“Lights, camera, action!” Not quite, but we look at City Harvest Church’s very own men in black as they move about unseen, silently producing startling images of church life.
Contributed by Gary Sim
And contrary to what you might believe, this doesn’t distract someone like Goh Yock Kiang, a district pastor in the church. Rather, it assures him that the photographers of the CHC Photography Ministry are there “capturing the moment.”
Sharing at the ministry’s Appreciation Night on Jan. 14, Goh emphasized—coincidentally this is also the ministry’s motto—how important this was. “If you were not there to witness a particular moment, then that moment is lost,” he said. However, the moment can be captured and retained in a photograph.
Indeed, the CHC Photography Ministry serves as the eyes of the church, helping to document and publicize the different activities of CHC and all its ministries impacting Singapore and the world.
Chief photographer Michael Chan says, “Our goal is to inspire and touch the lives of those among us, through the images we capture.”
Having the ability to take photos is one thing, but Chan maintains that being in the Photography Ministry goes beyond taking snapshots. He explains, “More than just taking lots and lots of photos of everything around, we want our photos to strike a chord in everyone who looks at them.”
“That’s why we always depend on the Holy Spirit to guide us and lead us to take such photos that impact lives,” he adds.
|CN PHOTOS: Daniel Poh and Michael Chan|
THE IMPACT OF A PHOTOGRAPH
They say a picture is worth a thousand words. The Photography Ministry knows how important this is. At the dinner, Chan reminded all the photographers of the Bible verse, Genesis 15:5, in which God gave Abraham, a vision, or an image if you will, of how many descendants he would have. So whenever he was discouraged, all Abraham had to do was to look at the stars.
“Our photos can help believers focus on the promises of God to them. When they are discouraged, they can be reminded of God’s promises and goodness,” says Chan.
He recalled a huge Reinhard Bonnke crowd poster in a prayer room during CHC’s early years. “We would always look at the poster and pray, asking God for growth and revival. Now we are a very big church, and I’m thankful to that photographer who took the picture,” Chan shares.
SHOOTING IN THE DARK
Taking photos during the different services is still an art—of not being seen, yet being able to be at the right spot to capture the right images. Chan notes that even as services or events carry on, the photographers take great pains not to distract the speaker or the congregation in any way in any part of the meeting.
“That’s also why we wear black,” explains Chan with a laugh.
Yet, the ministry has to grow with the church. From its humble beginnings of one or two people, the ministry has grown to almost 70 strong, which includes professional photographers, lecturers, executives and even teachers.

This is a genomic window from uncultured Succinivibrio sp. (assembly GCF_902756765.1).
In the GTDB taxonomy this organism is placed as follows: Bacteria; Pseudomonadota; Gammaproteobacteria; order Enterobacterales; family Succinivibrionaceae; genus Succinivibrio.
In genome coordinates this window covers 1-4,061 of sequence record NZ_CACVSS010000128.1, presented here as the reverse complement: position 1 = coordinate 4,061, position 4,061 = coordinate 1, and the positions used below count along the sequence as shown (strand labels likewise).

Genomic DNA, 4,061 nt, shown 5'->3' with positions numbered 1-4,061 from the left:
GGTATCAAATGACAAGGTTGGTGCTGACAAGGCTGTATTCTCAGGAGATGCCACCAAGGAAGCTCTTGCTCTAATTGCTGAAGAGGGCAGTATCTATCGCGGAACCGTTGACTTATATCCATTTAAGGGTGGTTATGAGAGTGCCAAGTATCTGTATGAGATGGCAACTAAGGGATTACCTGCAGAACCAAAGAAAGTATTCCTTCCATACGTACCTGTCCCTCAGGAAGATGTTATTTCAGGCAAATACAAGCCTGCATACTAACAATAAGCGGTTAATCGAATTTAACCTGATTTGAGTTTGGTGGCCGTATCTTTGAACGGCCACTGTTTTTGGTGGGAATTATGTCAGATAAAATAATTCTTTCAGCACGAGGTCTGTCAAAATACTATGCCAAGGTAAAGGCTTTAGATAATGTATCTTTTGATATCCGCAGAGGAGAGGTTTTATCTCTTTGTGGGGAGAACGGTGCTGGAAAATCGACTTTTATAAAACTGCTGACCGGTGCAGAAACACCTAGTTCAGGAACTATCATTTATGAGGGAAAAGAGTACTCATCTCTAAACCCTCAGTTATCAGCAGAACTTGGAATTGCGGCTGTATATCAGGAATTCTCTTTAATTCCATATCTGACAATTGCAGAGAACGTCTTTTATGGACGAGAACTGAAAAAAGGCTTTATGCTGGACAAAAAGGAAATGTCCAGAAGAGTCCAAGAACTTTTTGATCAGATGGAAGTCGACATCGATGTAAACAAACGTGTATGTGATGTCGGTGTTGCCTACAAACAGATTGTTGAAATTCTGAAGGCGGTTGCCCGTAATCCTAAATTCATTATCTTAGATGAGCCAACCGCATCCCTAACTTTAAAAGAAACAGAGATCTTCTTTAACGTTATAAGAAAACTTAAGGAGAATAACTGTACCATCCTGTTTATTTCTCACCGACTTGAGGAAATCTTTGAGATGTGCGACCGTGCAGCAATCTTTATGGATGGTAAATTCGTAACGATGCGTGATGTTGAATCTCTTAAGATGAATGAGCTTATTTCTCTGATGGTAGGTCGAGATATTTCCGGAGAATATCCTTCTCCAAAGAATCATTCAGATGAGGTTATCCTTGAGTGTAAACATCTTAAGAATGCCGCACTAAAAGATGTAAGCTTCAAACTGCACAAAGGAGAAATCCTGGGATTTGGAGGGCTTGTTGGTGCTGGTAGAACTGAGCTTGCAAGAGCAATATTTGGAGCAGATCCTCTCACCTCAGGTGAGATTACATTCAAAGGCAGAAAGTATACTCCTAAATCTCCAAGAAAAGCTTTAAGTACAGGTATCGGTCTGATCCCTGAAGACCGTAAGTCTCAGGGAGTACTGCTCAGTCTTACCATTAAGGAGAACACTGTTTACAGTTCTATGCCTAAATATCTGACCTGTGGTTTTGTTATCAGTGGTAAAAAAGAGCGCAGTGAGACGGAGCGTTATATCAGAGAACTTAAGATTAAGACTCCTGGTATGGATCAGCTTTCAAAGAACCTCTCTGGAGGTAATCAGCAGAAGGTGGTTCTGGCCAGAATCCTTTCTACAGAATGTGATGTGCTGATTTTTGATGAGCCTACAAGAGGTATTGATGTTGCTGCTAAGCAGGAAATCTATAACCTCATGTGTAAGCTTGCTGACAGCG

The use of the photographs have also evolved, and are now utilized for a wide range of purposes like the various posters and brochures, the CHC website, its affiliated organizations, the church magazine Harvest Times (which stopped publication in January 2010) and now City News Weekly. There have also been times that the guest speakers have requested for their photos taken in CHC as well.
City News Weekly has opened a whole new world for many people in the ministry as it involves news photography, a very different aspect altogether. “So it’s a good thing we have a couple of professionals with us to teach us the ropes,” says Chan.
Presently, there are five teams of volunteers shuttling between Jurong West and Expo for the different services on the weekends. There are also various events and activities both within and outside the church that the ministry has to cover.
“In a way, there’s also a lot of on-the-job training,” notes one team leader. “We can teach them the basics of photography, and give them as much guidance as possible, but in the end, it’s always about experience.”
The ministry has learned a lot through its own experience, from moving out from under the umbrella of the TV Ministry to a ministry on its own, and through running a news room for the past two Asia Conferences. At any one time, there were at least 10 photographers about, covering the various talks, events and sessions.
Yuan Wenling, the head of the ministry hopes that it will grow to 150 volunteers this year. “It doesn’t matter if you have no background in photography. As long as you have an interest, you can be used by God in the ministry,” Yuan encourages.
The Photography Ministry is open to all—anyone can join as long as he or she has a working camera and a heart for serving.
“We’ll teach you the rest,” says Chan with a smile.
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